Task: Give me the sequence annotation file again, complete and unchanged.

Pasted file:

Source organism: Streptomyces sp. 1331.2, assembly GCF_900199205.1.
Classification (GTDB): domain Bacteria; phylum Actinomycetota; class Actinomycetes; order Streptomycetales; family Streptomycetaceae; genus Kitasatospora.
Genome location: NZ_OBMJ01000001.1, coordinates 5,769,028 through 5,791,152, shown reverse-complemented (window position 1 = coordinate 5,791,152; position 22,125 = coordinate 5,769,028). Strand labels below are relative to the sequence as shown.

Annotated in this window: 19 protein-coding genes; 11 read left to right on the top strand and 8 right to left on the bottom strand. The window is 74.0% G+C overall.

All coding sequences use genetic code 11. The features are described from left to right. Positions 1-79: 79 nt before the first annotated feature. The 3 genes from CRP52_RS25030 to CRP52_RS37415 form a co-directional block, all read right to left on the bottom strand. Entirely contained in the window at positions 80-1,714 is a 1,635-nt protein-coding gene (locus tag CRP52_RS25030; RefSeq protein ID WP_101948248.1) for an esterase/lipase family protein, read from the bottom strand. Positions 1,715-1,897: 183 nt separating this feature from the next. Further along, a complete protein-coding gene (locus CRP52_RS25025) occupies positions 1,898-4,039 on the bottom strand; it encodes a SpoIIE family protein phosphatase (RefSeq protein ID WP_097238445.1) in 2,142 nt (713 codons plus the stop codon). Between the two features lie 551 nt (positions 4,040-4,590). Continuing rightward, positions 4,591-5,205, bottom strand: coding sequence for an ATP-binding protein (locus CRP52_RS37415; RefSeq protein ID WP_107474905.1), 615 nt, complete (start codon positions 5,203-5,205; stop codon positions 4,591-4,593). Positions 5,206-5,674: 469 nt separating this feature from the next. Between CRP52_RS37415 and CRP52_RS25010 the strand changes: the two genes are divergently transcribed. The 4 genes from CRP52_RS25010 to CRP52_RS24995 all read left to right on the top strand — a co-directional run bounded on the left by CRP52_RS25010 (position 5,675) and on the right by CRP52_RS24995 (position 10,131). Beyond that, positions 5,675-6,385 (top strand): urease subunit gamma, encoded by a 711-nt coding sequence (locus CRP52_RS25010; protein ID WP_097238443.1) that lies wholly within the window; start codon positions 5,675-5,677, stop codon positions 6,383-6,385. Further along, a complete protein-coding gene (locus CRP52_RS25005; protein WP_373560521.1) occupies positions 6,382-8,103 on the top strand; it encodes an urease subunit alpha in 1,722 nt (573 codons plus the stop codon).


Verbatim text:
Source organism: Streptomyces sp. 1331.2, assembly GCF_900199205.1.
Classification (GTDB): domain Bacteria; phylum Actinomycetota; class Actinomycetes; order Streptomycetales; family Streptomycetaceae; genus Kitasatospora.
Genome location: NZ_OBMJ01000001.1, coordinates 5,769,028 through 5,791,152, shown reverse-complemented (window position 1 = coordinate 5,791,152; position 22,125 = coordinate 5,769,028). Strand labels below are relative to the sequence as shown.

Annotated in this window: 19 protein-coding genes; 11 read left to right on the top strand and 8 right to left on the bottom strand. The window is 74.0% G+C overall.

All coding sequences use genetic code 11. The features are described from left to right. Positions 1-79: 79 nt before the first annotated feature. The 3 genes from CRP52_RS25030 to CRP52_RS37415 form a co-directional block, all read right to left on the bottom strand. Entirely contained in the window at positions 80-1,714 is a 1,635-nt protein-coding gene (locus tag CRP52_RS25030; RefSeq protein ID WP_101948248.1) for an esterase/lipase family protein, read from the bottom strand. Positions 1,715-1,897: 183 nt separating this feature from the next. Further along, a complete protein-coding gene (locus CRP52_RS25025) occupies positions 1,898-4,039 on the bottom strand; it encodes a SpoIIE family protein phosphatase (RefSeq protein ID WP_097238445.1) in 2,142 nt (713 codons plus the stop codon). Between the two features lie 551 nt (positions 4,040-4,590). Continuing rightward, positions 4,591-5,205, bottom strand: coding sequence for an ATP-binding protein (locus CRP52_RS37415; RefSeq protein ID WP_107474905.1), 615 nt, complete (start codon positions 5,203-5,205; stop codon positions 4,591-4,593). Positions 5,206-5,674: 469 nt separating this feature from the next. Between CRP52_RS37415 and CRP52_RS25010 the strand changes: the two genes are divergently transcribed. The 4 genes from CRP52_RS25010 to CRP52_RS24995 all read left to right on the top strand — a co-directional run bounded on the left by CRP52_RS25010 (position 5,675) and on the right by CRP52_RS24995 (position 10,131). Beyond that, positions 5,675-6,385 (top strand): urease subunit gamma, encoded by a 711-nt coding sequence (locus CRP52_RS25010; protein ID WP_097238443.1) that lies wholly within the window; start codon positions 5,675-5,677, stop codon positions 6,383-6,385. Further along, a complete protein-coding gene (locus CRP52_RS25005; protein WP_373560521.1) occupies positions 6,382-8,103 on the top strand; it encodes an urease subunit alpha in 1,722 nt (573 codons plus the stop codon).